1. It is sometimes necessary to leave. No one can tell another when it is time to end a relationship. I had to learn my value before I could say goodbye to toxic people. However, abuse is never ok, and you can seek help from a number of community and religious organizations.
  2. It can help to see the offender as human.  Jesus is the epitome of understanding this as he asked God to forgive those who were killing him, “because they do not know what they were doing.” ***
  3. It can help to accept that this person may not change. Much of my pain in harmful relationships has been caused by a lingering hope that tomorrow or next month, or after some event, the offender will soften. These pipe dreams kept me stuck in damaging holding patterns.
  4. It is helpful to let go of the woulda-couldas.  If only the past would change, I thought, then everything would be okay. But it won’t. Harm has been done, pain is reality, thinking about regrets only injures us more. Today’s option is moving forward. We know who and where we once were, but do we know who we want to be? We can go for what we want.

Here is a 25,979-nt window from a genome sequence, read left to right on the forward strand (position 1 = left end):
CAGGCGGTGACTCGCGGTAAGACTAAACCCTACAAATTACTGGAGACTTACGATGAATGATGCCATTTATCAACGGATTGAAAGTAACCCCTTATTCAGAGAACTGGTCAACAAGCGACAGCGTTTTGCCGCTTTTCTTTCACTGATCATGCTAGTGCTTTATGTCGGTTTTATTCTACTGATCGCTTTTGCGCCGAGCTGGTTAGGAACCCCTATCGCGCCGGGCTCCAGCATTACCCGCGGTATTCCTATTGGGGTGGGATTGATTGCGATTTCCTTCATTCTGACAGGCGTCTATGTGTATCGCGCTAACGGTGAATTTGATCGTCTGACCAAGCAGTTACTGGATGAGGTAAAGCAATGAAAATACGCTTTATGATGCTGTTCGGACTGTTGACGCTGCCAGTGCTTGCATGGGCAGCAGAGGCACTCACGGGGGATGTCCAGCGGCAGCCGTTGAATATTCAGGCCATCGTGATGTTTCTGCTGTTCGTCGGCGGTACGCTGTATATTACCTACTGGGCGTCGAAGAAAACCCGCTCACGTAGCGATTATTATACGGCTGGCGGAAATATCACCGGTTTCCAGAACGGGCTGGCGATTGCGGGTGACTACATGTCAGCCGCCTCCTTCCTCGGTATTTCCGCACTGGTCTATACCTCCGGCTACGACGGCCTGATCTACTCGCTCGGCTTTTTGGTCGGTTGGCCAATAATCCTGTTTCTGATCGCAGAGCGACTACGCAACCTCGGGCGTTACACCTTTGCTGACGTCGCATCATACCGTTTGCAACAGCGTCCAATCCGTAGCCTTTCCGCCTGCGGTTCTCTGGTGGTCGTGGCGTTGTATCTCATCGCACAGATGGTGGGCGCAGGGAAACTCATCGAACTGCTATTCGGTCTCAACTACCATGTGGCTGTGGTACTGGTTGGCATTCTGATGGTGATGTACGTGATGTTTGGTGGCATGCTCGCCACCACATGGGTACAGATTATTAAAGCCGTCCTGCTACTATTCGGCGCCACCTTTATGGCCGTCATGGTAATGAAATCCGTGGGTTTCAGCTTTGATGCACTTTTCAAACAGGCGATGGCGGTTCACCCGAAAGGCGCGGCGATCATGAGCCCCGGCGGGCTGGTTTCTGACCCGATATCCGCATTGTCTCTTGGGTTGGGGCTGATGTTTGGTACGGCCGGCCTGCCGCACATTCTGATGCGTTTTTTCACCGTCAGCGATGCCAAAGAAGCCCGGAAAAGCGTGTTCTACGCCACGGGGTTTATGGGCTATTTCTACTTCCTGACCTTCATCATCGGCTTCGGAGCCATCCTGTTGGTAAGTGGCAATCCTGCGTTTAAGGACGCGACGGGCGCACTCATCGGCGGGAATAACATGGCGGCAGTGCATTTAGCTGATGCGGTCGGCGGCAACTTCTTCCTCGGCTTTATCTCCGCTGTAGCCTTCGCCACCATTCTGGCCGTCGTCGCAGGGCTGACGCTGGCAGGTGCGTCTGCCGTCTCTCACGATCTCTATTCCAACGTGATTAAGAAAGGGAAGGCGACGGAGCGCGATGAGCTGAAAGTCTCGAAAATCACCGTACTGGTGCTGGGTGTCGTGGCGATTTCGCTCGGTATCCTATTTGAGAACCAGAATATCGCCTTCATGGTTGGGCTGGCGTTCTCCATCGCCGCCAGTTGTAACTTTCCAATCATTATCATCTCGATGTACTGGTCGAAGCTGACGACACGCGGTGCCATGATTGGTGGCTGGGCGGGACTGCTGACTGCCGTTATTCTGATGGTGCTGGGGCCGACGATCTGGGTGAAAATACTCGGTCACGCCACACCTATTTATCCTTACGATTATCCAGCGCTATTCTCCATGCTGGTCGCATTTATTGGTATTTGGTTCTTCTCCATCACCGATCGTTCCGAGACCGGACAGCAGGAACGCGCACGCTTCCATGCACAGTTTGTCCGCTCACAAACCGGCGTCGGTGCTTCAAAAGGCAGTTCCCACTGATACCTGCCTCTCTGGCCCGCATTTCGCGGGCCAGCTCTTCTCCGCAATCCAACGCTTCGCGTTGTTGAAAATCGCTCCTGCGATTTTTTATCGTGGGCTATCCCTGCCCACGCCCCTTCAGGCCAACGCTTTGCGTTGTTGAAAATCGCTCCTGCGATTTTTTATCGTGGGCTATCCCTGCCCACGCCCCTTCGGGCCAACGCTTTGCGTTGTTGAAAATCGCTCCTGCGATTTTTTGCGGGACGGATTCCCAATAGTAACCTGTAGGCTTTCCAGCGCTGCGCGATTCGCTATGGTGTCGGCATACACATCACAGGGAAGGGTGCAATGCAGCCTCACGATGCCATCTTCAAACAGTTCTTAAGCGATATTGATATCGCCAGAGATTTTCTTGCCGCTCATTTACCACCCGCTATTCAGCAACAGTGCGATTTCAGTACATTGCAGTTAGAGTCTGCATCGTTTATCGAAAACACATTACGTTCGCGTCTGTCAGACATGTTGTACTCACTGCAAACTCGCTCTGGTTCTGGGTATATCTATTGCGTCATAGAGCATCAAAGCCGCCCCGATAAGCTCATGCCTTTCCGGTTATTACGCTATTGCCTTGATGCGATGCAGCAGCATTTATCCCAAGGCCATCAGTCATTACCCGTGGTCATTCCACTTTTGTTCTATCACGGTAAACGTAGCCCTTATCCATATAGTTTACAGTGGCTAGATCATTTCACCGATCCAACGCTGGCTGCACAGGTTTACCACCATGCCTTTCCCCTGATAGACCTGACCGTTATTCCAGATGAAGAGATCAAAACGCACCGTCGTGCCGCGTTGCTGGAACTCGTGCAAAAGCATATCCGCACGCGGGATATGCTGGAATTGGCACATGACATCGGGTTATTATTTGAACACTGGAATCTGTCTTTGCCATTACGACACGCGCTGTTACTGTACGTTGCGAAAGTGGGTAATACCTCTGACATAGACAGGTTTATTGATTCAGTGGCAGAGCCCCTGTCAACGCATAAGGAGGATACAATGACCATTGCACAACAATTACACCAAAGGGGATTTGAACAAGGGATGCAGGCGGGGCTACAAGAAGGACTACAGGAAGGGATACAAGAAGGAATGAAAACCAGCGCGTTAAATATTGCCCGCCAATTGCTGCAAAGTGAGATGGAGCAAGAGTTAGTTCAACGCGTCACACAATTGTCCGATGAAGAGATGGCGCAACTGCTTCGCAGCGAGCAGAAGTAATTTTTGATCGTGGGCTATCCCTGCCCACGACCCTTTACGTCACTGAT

5. It is a relief to believe that God  is the offender’s judge and we can leave behind any desire for revenge or vindication.
  6. It is important to forgive the right person. I have found it impossible to forgive someone who hurt me when deep inside I was actually blaming myself.
  7. Return good for evil. This does not mean to become or perpetrate an attitude of passive slave or door mat! However, by practicing kindness with boundaries, I have felt my heart become free of resentment. Jesus said to pray for our enemies.

Why forgive? Because it empties our hearts of bitterness. How to forgive? By extending kindness and mercy. No one promises this is easy.

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Comments are always welcome (see tab below).  NOTE: I am not a doctor or mental health professional. I speak only from personal experiences with and observations of mental illness. In no way is this website intended to substitute for professional mental health care.